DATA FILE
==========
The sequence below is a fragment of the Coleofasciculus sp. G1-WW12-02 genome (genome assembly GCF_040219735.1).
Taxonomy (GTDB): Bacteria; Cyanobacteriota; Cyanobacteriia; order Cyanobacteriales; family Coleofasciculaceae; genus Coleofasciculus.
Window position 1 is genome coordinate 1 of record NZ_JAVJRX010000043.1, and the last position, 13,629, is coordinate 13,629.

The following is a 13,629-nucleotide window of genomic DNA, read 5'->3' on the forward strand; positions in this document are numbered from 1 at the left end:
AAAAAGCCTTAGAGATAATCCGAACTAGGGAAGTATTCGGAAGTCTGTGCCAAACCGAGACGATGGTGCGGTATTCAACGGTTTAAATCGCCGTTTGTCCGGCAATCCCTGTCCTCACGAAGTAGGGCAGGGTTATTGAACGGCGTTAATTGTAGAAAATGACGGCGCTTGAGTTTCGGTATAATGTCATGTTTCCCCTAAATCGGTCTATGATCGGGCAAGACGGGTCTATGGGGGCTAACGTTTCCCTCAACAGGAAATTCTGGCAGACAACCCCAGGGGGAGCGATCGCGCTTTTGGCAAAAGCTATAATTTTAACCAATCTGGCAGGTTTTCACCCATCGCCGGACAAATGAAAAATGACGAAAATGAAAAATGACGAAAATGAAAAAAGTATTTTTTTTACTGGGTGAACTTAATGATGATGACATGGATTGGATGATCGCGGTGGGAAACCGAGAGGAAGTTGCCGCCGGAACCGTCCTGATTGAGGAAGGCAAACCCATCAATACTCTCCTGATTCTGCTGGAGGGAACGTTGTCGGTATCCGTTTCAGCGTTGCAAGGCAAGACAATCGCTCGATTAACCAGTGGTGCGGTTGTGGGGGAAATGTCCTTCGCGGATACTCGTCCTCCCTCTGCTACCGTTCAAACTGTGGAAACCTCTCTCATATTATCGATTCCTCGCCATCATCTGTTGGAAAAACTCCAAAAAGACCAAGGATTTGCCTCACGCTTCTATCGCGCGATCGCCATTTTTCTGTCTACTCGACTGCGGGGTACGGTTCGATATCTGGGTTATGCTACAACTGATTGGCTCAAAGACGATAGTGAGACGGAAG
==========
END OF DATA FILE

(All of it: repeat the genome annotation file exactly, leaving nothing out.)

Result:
The sequence below is a fragment of the Coleofasciculus sp. G1-WW12-02 genome (genome assembly GCF_040219735.1).
Taxonomy (GTDB): Bacteria; Cyanobacteriota; Cyanobacteriia; order Cyanobacteriales; family Coleofasciculaceae; genus Coleofasciculus.
Window position 1 is genome coordinate 1 of record NZ_JAVJRX010000043.1, and the last position, 13,629, is coordinate 13,629.

The following is a 13,629-nucleotide window of genomic DNA, read 5'->3' on the forward strand; positions in this document are numbered from 1 at the left end:
AAAAAGCCTTAGAGATAATCCGAACTAGGGAAGTATTCGGAAGTCTGTGCCAAACCGAGACGATGGTGCGGTATTCAACGGTTTAAATCGCCGTTTGTCCGGCAATCCCTGTCCTCACGAAGTAGGGCAGGGTTATTGAACGGCGTTAATTGTAGAAAATGACGGCGCTTGAGTTTCGGTATAATGTCATGTTTCCCCTAAATCGGTCTATGATCGGGCAAGACGGGTCTATGGGGGCTAACGTTTCCCTCAACAGGAAATTCTGGCAGACAACCCCAGGGGGAGCGATCGCGCTTTTGGCAAAAGCTATAATTTTAACCAATCTGGCAGGTTTTCACCCATCGCCGGACAAATGAAAAATGACGAAAATGAAAAATGACGAAAATGAAAAAAGTATTTTTTTTACTGGGTGAACTTAATGATGATGACATGGATTGGATGATCGCGGTGGGAAACCGAGAGGAAGTTGCCGCCGGAACCGTCCTGATTGAGGAAGGCAAACCCATCAATACTCTCCTGATTCTGCTGGAGGGAACGTTGTCGGTATCCGTTTCAGCGTTGCAAGGCAAGACAATCGCTCGATTAACCAGTGGTGCGGTTGTGGGGGAAATGTCCTTCGCGGATACTCGTCCTCCCTCTGCTACCGTTCAAACTGTGGAAACCTCTCTCATATTATCGATTCCTCGCCATCATCTGTTGGAAAAACTCCAAAAAGACCAAGGATTTGCCTCACGCTTCTATCGCGCGATCGCCATTTTTCTGTCTACTCGACTGCGGGGTACGGTTCGATATCTGGGTTATGCTACAACTGATTGGCTCAAAGACGATAGTGAGACGGAAG